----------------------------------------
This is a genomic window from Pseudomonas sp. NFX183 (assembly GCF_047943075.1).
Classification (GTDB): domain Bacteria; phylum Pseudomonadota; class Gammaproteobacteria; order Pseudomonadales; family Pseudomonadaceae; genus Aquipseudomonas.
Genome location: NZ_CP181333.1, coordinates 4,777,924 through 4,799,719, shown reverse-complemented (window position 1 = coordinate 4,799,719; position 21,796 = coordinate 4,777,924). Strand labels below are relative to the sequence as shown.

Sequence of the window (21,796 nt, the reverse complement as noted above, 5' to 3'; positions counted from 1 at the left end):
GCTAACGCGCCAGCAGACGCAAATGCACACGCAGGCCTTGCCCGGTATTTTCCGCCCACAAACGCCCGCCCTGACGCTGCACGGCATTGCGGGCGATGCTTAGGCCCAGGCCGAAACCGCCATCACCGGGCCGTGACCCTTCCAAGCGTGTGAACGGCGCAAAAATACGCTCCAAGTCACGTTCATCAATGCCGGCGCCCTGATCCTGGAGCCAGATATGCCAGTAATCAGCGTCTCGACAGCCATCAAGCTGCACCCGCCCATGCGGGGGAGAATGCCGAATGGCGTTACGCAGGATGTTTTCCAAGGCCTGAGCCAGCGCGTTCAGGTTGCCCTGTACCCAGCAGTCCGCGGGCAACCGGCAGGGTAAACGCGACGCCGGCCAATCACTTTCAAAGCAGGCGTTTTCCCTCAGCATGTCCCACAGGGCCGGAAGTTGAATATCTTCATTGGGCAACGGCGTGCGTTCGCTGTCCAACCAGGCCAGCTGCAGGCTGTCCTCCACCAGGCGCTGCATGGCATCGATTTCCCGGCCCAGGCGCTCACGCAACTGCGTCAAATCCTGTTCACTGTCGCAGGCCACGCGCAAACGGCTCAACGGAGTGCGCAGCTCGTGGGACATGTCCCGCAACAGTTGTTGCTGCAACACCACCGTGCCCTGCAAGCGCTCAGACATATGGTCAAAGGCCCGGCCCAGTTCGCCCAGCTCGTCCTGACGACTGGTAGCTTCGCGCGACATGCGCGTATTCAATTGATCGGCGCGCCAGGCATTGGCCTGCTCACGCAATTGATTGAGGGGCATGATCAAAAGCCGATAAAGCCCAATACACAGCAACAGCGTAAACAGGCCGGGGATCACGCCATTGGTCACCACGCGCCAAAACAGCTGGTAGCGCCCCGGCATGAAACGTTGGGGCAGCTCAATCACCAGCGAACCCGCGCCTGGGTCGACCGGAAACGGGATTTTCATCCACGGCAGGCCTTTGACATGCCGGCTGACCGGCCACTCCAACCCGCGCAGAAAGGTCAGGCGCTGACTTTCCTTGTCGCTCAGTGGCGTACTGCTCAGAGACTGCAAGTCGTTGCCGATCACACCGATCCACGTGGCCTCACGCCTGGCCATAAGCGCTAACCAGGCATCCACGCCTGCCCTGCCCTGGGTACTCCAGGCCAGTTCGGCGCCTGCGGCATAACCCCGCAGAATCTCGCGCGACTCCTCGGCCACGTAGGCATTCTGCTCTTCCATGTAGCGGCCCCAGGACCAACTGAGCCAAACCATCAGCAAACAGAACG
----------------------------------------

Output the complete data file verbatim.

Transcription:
This is a genomic window from Pseudomonas sp. NFX183 (assembly GCF_047943075.1).
Classification (GTDB): domain Bacteria; phylum Pseudomonadota; class Gammaproteobacteria; order Pseudomonadales; family Pseudomonadaceae; genus Aquipseudomonas.
Genome location: NZ_CP181333.1, coordinates 4,777,924 through 4,799,719, shown reverse-complemented (window position 1 = coordinate 4,799,719; position 21,796 = coordinate 4,777,924). Strand labels below are relative to the sequence as shown.

Sequence of the window (21,796 nt, the reverse complement as noted above, 5' to 3'; positions counted from 1 at the left end):
GCTAACGCGCCAGCAGACGCAAATGCACACGCAGGCCTTGCCCGGTATTTTCCGCCCACAAACGCCCGCCCTGACGCTGCACGGCATTGCGGGCGATGCTTAGGCCCAGGCCGAAACCGCCATCACCGGGCCGTGACCCTTCCAAGCGTGTGAACGGCGCAAAAATACGCTCCAAGTCACGTTCATCAATGCCGGCGCCCTGATCCTGGAGCCAGATATGCCAGTAATCAGCGTCTCGACAGCCATCAAGCTGCACCCGCCCATGCGGGGGAGAATGCCGAATGGCGTTACGCAGGATGTTTTCCAAGGCCTGAGCCAGCGCGTTCAGGTTGCCCTGTACCCAGCAGTCCGCGGGCAACCGGCAGGGTAAACGCGACGCCGGCCAATCACTTTCAAAGCAGGCGTTTTCCCTCAGCATGTCCCACAGGGCCGGAAGTTGAATATCTTCATTGGGCAACGGCGTGCGTTCGCTGTCCAACCAGGCCAGCTGCAGGCTGTCCTCCACCAGGCGCTGCATGGCATCGATTTCCCGGCCCAGGCGCTCACGCAACTGCGTCAAATCCTGTTCACTGTCGCAGGCCACGCGCAAACGGCTCAACGGAGTGCGCAGCTCGTGGGACATGTCCCGCAACAGTTGTTGCTGCAACACCACCGTGCCCTGCAAGCGCTCAGACATATGGTCAAAGGCCCGGCCCAGTTCGCCCAGCTCGTCCTGACGACTGGTAGCTTCGCGCGACATGCGCGTATTCAATTGATCGGCGCGCCAGGCATTGGCCTGCTCACGCAATTGATTGAGGGGCATGATCAAAAGCCGATAAAGCCCAATACACAGCAACAGCGTAAACAGGCCGGGGATCACGCCATTGGTCACCACGCGCCAAAACAGCTGGTAGCGCCCCGGCATGAAACGTTGGGGCAGCTCAATCACCAGCGAACCCGCGCCTGGGTCGACCGGAAACGGGATTTTCATCCACGGCAGGCCTTTGACATGCCGGCTGACCGGCCACTCCAACCCGCGCAGAAAGGTCAGGCGCTGACTTTCCTTGTCGCTCAGTGGCGTACTGCTCAGAGACTGCAAGTCGTTGCCGATCACACCGATCCACGTGGCCTCACGCCTGGCCATAAGCGCTAACCAGGCATCCACGCCTGCCCTGCCCTGGGTACTCCAGGCCAGTTCGGCGCCTGCGGCATAACCCCGCAGAATCTCGCGCGACTCCTCGGCCACGTAGGCATTCTGCTCTTCCATGTAGCGGCCCCAGGACCAACTGAGCCAAACCATCAGCAAACAGAACG